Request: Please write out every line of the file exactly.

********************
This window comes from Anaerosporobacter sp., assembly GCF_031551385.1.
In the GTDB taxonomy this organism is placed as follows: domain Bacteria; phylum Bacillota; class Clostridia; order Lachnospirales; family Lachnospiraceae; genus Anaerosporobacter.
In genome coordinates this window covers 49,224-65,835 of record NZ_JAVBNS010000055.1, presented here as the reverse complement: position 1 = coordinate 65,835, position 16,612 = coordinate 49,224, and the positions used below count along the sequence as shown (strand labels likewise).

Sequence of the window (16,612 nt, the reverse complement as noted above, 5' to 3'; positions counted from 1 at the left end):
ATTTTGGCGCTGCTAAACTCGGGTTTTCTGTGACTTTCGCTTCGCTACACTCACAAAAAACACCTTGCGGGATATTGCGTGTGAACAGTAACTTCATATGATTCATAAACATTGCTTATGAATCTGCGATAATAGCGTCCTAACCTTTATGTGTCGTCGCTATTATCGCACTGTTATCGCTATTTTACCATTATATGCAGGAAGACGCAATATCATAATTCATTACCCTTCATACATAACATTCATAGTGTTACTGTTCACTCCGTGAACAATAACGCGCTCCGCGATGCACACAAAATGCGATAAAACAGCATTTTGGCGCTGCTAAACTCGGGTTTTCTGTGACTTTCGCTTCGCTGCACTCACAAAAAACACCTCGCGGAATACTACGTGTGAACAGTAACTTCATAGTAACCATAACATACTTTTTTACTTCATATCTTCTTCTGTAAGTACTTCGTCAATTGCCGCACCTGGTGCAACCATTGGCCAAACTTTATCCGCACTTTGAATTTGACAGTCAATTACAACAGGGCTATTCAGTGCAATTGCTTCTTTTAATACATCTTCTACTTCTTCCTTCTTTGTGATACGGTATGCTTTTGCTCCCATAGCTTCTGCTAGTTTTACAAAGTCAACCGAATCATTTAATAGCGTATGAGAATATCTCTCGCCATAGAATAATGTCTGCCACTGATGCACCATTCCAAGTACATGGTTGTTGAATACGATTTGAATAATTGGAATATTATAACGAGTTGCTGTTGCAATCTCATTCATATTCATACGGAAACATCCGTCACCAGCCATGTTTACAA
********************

This window comes from Anaerosporobacter sp., assembly GCF_031551385.1.
In the GTDB taxonomy this organism is placed as follows: domain Bacteria; phylum Bacillota; class Clostridia; order Lachnospirales; family Lachnospiraceae; genus Anaerosporobacter.
In genome coordinates this window covers 49,224-65,835 of record NZ_JAVBNS010000055.1, presented here as the reverse complement: position 1 = coordinate 65,835, position 16,612 = coordinate 49,224, and the positions used below count along the sequence as shown (strand labels likewise).

Sequence of the window (16,612 nt, the reverse complement as noted above, 5' to 3'; positions counted from 1 at the left end):
ATTTTGGCGCTGCTAAACTCGGGTTTTCTGTGACTTTCGCTTCGCTACACTCACAAAAAACACCTTGCGGGATATTGCGTGTGAACAGTAACTTCATATGATTCATAAACATTGCTTATGAATCTGCGATAATAGCGTCCTAACCTTTATGTGTCGTCGCTATTATCGCACTGTTATCGCTATTTTACCATTATATGCAGGAAGACGCAATATCATAATTCATTACCCTTCATACATAACATTCATAGTGTTACTGTTCACTCCGTGAACAATAACGCGCTCCGCGATGCACACAAAATGCGATAAAACAGCATTTTGGCGCTGCTAAACTCGGGTTTTCTGTGACTTTCGCTTCGCTGCACTCACAAAAAACACCTCGCGGAATACTACGTGTGAACAGTAACTTCATAGTAACCATAACATACTTTTTTACTTCATATCTTCTTCTGTAAGTACTTCGTCAATTGCCGCACCTGGTGCAACCATTGGCCAAACTTTATCCGCACTTTGAATTTGACAGTCAATTACAACAGGGCTATTCAGTGCAATTGCTTCTTTTAATACATCTTCTACTTCTTCCTTCTTTGTGATACGGTATGCTTTTGCTCCCATAGCTTCTGCTAGTTTTACAAAGTCAACCGAATCATTTAATAGCGTATGAGAATATCTCTCGCCATAGAATAATGTCTGCCACTGATGCACCATTCCAAGTACATGGTTGTTGAATACGATTTGAATAATTGGAATATTATAACGAGTTGCTGTTGCAATCTCATTCATATTCATACGGAAACATCCGTCACCAGCCATGTTTACAA